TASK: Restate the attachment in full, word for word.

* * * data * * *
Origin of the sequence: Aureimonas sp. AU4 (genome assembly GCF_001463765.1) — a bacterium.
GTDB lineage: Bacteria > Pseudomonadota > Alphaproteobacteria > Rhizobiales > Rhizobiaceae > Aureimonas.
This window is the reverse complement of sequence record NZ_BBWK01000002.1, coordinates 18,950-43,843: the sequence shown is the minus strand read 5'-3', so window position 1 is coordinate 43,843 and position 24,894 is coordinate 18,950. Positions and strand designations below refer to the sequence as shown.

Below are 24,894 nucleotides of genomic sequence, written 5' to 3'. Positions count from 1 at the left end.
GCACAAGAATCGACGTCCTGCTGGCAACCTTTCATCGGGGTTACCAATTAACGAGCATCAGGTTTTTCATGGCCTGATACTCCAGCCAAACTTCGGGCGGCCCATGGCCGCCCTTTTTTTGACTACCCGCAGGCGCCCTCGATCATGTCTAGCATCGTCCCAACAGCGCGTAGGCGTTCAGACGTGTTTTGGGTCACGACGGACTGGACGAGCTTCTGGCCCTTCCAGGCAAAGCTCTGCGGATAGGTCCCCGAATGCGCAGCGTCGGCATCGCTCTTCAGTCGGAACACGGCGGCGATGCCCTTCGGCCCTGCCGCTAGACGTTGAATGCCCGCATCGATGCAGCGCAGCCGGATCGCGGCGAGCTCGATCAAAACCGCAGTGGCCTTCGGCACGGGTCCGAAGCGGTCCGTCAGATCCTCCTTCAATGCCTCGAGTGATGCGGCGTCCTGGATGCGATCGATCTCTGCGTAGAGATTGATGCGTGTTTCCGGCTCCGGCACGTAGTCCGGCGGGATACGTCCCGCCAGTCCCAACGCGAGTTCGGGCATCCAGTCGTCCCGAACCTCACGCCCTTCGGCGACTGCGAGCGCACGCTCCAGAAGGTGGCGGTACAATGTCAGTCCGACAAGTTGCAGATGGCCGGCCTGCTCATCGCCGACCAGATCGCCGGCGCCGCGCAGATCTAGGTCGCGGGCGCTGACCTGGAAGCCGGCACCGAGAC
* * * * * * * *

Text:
Origin of the sequence: Aureimonas sp. AU4 (genome assembly GCF_001463765.1) — a bacterium.
GTDB lineage: Bacteria > Pseudomonadota > Alphaproteobacteria > Rhizobiales > Rhizobiaceae > Aureimonas.
This window is the reverse complement of sequence record NZ_BBWK01000002.1, coordinates 18,950-43,843: the sequence shown is the minus strand read 5'-3', so window position 1 is coordinate 43,843 and position 24,894 is coordinate 18,950. Positions and strand designations below refer to the sequence as shown.

Below are 24,894 nucleotides of genomic sequence, written 5' to 3'. Positions count from 1 at the left end.
GCACAAGAATCGACGTCCTGCTGGCAACCTTTCATCGGGGTTACCAATTAACGAGCATCAGGTTTTTCATGGCCTGATACTCCAGCCAAACTTCGGGCGGCCCATGGCCGCCCTTTTTTTGACTACCCGCAGGCGCCCTCGATCATGTCTAGCATCGTCCCAACAGCGCGTAGGCGTTCAGACGTGTTTTGGGTCACGACGGACTGGACGAGCTTCTGGCCCTTCCAGGCAAAGCTCTGCGGATAGGTCCCCGAATGCGCAGCGTCGGCATCGCTCTTCAGTCGGAACACGGCGGCGATGCCCTTCGGCCCTGCCGCTAGACGTTGAATGCCCGCATCGATGCAGCGCAGCCGGATCGCGGCGAGCTCGATCAAAACCGCAGTGGCCTTCGGCACGGGTCCGAAGCGGTCCGTCAGATCCTCCTTCAATGCCTCGAGTGATGCGGCGTCCTGGATGCGATCGATCTCTGCGTAGAGATTGATGCGTGTTTCCGGCTCCGGCACGTAGTCCGGCGGGATACGTCCCGCCAGTCCCAACGCGAGTTCGGGCATCCAGTCGTCCCGAACCTCACGCCCTTCGGCGACTGCGAGCGCACGCTCCAGAAGGTGGCGGTACAATGTCAGTCCGACAAGTTGCAGATGGCCGGCCTGCTCATCGCCGACCAGATCGCCGGCGCCGCGCAGATCTAGGTCGCGGGCGCTGACCTGGAAGCCGGCACCGAGAC